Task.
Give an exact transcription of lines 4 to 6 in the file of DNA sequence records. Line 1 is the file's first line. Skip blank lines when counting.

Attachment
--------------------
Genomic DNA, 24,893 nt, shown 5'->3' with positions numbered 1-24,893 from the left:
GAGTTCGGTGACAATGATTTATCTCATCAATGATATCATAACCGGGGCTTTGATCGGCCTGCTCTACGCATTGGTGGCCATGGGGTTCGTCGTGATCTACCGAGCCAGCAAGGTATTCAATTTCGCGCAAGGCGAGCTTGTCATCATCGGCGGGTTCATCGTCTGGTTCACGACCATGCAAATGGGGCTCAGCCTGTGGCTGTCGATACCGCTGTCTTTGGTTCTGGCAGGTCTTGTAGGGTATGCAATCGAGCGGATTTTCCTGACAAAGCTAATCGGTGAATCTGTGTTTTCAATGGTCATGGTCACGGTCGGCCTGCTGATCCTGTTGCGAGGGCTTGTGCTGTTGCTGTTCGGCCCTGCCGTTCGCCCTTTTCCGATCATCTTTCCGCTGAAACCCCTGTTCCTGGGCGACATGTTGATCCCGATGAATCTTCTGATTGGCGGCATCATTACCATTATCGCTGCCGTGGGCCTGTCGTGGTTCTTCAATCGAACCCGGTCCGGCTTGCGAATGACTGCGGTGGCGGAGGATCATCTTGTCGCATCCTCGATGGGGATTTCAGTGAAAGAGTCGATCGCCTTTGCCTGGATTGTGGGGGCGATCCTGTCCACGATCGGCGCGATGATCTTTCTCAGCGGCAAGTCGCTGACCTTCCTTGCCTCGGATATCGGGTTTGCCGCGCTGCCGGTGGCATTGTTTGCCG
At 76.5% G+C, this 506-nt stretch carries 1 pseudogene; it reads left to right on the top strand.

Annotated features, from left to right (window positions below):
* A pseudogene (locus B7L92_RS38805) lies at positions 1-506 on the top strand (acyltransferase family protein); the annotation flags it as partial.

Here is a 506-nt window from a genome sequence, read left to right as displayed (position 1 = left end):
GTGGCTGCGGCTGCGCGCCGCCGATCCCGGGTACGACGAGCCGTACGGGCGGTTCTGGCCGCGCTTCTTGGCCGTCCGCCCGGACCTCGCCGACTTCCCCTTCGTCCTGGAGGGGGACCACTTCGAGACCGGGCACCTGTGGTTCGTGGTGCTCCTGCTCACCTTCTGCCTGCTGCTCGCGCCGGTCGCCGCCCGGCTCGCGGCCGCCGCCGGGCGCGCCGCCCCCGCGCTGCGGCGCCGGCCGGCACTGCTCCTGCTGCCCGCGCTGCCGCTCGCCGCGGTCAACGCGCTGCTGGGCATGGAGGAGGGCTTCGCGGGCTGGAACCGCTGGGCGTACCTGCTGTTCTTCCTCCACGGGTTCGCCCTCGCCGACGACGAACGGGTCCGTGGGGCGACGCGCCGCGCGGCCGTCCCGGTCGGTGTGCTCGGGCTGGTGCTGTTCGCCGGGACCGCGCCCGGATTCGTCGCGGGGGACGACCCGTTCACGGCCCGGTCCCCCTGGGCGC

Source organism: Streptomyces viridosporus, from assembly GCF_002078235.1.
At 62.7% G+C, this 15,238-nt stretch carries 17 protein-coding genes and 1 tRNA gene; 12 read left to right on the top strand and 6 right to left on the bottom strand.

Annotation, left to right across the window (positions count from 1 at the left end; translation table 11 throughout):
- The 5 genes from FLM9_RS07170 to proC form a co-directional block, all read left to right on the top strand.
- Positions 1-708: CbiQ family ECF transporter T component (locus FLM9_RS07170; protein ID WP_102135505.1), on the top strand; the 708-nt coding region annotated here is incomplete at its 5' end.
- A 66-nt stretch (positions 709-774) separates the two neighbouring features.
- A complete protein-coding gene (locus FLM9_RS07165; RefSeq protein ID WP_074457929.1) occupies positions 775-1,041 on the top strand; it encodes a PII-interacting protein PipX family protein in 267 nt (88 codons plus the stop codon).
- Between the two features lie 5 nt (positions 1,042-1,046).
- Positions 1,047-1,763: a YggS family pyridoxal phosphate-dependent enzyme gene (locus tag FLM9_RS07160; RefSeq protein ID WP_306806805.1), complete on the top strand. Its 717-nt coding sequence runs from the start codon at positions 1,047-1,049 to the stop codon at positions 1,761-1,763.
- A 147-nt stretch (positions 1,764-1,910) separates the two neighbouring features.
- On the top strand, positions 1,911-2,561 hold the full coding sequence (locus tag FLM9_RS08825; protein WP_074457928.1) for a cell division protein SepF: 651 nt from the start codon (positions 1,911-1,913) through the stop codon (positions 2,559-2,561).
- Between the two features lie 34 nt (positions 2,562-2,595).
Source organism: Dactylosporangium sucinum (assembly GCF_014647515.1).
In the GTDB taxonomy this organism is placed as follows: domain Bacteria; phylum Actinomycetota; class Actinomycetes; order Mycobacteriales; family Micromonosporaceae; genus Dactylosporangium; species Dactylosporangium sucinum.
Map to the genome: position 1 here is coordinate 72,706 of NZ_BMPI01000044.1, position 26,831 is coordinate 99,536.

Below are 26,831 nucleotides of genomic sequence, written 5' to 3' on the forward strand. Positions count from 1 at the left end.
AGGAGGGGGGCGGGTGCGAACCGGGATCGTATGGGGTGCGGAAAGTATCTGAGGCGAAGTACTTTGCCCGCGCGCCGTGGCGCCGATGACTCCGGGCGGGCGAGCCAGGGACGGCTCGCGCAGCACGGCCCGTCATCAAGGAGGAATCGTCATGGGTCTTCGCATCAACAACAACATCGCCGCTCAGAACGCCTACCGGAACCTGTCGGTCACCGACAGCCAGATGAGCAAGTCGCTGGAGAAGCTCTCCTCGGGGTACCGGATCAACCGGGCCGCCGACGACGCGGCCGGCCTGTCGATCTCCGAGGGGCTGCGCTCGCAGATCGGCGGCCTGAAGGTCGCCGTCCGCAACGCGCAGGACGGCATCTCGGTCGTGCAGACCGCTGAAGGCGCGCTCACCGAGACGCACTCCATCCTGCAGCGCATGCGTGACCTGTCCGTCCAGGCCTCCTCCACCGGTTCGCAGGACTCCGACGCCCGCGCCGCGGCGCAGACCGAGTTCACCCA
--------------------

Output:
Annotated features, from left to right (window positions below):
* A pseudogene (locus B7L92_RS38805) lies at positions 1-506 on the top strand (acyltransferase family protein); the annotation flags it as partial.

Here is a 506-nt window from a genome sequence, read left to right as displayed (position 1 = left end):